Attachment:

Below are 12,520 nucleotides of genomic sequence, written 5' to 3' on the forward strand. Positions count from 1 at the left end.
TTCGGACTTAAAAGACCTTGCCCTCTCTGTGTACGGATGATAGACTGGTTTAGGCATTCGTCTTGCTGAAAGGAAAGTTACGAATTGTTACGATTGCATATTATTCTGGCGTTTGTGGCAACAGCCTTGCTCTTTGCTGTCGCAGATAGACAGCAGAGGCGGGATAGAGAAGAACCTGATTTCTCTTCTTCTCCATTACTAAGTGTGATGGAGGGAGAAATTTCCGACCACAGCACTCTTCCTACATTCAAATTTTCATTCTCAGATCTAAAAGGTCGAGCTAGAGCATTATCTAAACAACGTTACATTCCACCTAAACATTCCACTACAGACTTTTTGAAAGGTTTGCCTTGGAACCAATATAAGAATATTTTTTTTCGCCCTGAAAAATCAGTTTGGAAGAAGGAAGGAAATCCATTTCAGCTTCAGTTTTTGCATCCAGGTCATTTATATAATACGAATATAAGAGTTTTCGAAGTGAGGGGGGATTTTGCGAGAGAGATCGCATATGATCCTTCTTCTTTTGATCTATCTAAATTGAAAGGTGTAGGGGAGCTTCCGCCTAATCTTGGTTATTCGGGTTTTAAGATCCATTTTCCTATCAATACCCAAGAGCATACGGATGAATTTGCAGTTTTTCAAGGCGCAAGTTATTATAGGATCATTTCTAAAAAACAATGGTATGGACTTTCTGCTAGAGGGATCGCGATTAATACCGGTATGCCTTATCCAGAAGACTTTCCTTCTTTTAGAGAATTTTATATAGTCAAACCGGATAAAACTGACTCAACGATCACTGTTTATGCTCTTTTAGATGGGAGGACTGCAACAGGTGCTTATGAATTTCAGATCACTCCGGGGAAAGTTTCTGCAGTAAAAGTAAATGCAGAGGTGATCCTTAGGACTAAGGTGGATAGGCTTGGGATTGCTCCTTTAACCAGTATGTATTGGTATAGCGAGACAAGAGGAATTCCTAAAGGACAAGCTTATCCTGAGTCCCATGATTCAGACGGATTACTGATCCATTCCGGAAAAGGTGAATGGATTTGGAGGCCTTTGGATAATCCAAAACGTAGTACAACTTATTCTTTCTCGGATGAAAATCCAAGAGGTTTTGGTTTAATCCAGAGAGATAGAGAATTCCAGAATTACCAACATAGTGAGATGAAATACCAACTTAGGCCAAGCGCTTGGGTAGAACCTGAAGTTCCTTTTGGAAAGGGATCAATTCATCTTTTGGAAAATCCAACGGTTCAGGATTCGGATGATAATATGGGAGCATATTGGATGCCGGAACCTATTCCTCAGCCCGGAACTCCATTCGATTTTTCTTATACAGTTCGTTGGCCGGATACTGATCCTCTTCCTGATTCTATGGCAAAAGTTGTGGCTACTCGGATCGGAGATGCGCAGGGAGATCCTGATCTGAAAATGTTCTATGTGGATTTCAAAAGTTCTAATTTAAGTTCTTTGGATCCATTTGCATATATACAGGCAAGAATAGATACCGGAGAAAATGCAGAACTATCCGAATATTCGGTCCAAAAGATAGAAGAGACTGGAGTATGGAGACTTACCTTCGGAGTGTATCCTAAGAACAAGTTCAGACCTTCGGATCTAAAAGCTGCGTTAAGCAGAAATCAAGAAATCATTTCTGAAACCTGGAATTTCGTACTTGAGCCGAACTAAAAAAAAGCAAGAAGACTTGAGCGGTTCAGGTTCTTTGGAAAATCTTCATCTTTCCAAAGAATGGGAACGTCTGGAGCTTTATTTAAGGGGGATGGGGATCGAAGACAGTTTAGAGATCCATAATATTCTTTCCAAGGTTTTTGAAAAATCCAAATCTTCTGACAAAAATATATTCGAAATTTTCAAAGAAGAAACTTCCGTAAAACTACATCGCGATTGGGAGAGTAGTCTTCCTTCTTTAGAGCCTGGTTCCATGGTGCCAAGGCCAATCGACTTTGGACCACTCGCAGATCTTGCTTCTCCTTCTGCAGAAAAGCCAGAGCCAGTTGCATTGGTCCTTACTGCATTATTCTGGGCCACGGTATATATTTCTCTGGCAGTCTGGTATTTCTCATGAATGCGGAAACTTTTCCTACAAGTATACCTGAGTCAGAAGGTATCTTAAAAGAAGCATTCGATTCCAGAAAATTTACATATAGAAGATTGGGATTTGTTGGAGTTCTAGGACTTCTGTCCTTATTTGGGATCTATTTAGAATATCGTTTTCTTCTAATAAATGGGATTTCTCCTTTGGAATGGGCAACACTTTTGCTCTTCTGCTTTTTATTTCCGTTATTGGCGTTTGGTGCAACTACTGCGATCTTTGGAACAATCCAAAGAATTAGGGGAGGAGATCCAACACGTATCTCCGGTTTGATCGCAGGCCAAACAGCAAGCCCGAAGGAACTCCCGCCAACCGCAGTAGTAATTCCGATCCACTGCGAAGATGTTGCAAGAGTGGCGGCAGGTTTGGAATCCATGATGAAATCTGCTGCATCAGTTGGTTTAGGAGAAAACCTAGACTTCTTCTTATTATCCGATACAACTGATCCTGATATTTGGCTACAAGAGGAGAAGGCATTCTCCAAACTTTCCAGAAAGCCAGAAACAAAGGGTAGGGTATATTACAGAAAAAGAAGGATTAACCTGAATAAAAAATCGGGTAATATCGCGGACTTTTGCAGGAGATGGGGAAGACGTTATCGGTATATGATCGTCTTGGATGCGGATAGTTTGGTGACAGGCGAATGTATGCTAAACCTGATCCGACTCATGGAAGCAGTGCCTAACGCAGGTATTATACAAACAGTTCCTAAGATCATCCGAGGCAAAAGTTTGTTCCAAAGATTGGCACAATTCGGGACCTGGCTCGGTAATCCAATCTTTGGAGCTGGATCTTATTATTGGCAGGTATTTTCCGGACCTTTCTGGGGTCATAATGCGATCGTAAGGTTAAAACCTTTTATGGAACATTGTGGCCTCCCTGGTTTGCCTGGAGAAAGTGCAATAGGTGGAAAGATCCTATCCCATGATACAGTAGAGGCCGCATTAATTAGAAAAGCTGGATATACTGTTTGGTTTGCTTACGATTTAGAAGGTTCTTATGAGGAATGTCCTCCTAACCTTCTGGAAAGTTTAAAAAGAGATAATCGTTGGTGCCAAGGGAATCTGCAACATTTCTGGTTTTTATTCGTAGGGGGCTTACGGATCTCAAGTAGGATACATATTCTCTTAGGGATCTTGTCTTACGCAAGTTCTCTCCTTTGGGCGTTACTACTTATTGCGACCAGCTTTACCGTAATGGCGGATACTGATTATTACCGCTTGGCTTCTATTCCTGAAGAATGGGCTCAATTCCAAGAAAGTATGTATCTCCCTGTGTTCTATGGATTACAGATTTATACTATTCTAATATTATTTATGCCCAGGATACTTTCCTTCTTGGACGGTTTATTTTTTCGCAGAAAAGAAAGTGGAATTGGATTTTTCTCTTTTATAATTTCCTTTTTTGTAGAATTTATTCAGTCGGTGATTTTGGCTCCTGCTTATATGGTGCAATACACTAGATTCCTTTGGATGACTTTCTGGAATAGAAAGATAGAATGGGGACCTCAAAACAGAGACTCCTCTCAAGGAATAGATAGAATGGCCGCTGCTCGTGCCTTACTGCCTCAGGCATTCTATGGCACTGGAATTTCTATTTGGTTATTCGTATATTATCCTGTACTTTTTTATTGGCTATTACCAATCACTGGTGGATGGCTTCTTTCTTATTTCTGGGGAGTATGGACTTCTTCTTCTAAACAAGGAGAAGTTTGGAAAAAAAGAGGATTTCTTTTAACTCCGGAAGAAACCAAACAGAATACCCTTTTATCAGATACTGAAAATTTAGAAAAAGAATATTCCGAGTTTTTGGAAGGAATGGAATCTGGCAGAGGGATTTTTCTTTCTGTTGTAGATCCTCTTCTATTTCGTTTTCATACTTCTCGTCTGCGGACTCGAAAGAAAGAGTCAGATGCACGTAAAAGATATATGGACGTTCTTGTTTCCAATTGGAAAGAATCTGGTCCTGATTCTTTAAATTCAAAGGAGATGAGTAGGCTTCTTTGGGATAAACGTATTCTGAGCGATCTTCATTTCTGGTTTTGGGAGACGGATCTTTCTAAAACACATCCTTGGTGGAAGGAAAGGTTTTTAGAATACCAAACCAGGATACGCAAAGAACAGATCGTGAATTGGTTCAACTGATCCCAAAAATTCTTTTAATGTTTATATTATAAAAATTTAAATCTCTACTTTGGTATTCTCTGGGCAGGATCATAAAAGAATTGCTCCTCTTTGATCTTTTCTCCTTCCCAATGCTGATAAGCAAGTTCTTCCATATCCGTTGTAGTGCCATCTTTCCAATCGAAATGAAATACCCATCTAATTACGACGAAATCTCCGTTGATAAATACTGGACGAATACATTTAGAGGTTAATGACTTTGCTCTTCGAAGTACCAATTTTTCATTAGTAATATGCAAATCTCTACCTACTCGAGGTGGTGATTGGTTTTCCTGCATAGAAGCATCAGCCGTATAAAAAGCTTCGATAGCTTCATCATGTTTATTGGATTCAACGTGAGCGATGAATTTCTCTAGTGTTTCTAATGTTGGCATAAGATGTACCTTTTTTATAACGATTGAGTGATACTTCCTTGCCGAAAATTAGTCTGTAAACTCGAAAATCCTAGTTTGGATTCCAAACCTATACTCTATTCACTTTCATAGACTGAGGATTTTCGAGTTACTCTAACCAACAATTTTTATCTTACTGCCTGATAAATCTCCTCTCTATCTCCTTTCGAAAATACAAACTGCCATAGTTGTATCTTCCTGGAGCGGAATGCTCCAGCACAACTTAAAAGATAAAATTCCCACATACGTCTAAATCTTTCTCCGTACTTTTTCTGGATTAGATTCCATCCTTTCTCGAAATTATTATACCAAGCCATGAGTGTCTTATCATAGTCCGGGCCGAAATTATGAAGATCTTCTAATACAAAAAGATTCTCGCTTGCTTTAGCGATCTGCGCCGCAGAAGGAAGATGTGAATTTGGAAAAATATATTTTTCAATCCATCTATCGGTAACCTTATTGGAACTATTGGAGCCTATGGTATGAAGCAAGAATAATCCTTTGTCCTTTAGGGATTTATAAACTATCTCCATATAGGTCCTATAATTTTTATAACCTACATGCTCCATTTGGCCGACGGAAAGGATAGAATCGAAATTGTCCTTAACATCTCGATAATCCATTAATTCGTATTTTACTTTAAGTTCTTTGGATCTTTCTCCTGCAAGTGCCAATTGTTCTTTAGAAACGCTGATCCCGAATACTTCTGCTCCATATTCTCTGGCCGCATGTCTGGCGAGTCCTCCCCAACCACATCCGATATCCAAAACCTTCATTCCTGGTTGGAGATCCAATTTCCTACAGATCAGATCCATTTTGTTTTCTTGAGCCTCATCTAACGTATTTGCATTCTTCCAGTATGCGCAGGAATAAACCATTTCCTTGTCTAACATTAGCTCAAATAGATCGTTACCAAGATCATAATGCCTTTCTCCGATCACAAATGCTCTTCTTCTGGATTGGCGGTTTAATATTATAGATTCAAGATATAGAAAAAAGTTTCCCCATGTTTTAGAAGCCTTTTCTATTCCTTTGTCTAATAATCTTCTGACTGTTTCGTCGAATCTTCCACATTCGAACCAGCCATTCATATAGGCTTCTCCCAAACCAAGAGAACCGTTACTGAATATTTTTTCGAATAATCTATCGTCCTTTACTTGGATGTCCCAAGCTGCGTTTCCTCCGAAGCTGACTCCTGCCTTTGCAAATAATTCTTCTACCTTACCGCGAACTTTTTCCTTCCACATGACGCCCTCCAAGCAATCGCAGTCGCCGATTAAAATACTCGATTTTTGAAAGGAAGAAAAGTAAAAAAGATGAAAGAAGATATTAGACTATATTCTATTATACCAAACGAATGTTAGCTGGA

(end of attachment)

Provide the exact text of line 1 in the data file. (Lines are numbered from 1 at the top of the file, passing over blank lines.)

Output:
Below are 12,520 nucleotides of genomic sequence, written 5' to 3' on the forward strand. Positions count from 1 at the left end.